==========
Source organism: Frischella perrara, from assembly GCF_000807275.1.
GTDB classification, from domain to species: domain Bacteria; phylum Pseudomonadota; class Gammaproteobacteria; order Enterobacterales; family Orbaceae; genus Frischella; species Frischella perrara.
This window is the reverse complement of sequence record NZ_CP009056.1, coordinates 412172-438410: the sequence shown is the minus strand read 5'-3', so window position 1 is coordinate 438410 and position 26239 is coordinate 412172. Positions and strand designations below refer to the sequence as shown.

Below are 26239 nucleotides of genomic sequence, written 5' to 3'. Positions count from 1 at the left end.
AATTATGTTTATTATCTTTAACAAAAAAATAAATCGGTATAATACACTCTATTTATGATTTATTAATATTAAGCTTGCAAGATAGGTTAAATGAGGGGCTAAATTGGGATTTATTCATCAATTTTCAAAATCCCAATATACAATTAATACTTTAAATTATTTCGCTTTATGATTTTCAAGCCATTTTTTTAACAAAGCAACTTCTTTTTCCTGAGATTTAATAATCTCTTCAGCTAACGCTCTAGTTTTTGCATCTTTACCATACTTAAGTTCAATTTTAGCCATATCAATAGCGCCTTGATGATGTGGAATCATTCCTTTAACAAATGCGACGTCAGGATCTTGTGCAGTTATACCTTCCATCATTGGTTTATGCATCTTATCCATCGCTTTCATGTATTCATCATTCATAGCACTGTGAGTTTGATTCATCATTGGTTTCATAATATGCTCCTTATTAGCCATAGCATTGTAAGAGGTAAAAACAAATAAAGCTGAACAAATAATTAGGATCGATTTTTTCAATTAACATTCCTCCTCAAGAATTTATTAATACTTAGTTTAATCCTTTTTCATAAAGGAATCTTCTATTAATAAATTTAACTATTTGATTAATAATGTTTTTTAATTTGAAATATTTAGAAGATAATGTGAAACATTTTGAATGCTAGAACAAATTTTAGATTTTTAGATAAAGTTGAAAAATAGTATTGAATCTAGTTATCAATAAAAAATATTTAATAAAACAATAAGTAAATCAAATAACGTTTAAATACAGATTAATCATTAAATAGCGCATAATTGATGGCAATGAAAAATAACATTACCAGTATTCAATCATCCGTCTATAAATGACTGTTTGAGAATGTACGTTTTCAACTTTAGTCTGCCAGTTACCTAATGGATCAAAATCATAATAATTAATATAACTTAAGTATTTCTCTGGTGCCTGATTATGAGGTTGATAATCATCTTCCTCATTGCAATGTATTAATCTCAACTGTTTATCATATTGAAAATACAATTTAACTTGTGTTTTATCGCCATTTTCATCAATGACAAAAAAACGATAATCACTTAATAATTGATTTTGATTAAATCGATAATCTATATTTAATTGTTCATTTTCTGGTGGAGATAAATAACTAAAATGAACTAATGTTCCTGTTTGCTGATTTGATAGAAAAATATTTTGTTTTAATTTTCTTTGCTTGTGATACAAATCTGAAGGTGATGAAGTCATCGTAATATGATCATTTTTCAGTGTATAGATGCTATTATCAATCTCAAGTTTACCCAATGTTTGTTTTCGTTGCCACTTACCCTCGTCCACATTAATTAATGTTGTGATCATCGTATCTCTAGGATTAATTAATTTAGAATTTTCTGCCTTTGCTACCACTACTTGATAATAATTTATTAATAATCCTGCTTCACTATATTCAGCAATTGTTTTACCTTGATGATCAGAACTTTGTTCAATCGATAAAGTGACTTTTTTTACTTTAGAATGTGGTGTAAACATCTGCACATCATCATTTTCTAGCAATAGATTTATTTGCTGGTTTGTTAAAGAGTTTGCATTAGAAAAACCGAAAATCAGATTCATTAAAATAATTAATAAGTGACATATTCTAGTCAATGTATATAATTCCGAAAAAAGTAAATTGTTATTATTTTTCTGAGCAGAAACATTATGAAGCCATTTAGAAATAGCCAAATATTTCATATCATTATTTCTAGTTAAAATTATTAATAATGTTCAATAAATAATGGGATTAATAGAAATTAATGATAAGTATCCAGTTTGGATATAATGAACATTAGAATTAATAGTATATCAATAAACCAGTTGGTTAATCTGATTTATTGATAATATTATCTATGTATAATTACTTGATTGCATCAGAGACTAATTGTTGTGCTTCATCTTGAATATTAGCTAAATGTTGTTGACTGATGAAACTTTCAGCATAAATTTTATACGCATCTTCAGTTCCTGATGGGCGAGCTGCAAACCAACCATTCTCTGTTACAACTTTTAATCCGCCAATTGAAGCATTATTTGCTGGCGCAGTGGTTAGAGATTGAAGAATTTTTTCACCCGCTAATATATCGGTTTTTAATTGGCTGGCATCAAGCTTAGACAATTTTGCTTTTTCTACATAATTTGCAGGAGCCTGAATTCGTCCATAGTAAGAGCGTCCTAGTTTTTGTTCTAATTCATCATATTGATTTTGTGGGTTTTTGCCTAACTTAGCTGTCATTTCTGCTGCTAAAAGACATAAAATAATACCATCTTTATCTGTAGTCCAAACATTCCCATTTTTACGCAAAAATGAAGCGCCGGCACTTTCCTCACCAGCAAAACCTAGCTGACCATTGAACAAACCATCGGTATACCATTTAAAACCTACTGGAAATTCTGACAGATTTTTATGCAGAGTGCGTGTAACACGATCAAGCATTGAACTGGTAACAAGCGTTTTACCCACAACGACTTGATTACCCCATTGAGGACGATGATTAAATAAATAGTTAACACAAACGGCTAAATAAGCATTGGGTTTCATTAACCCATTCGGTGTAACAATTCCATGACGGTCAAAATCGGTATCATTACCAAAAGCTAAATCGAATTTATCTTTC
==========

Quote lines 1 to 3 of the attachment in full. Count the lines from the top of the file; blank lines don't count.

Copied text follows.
Source organism: Frischella perrara, from assembly GCF_000807275.1.
GTDB classification, from domain to species: domain Bacteria; phylum Pseudomonadota; class Gammaproteobacteria; order Enterobacterales; family Orbaceae; genus Frischella; species Frischella perrara.
This window is the reverse complement of sequence record NZ_CP009056.1, coordinates 412172-438410: the sequence shown is the minus strand read 5'-3', so window position 1 is coordinate 438410 and position 26239 is coordinate 412172. Positions and strand designations below refer to the sequence as shown.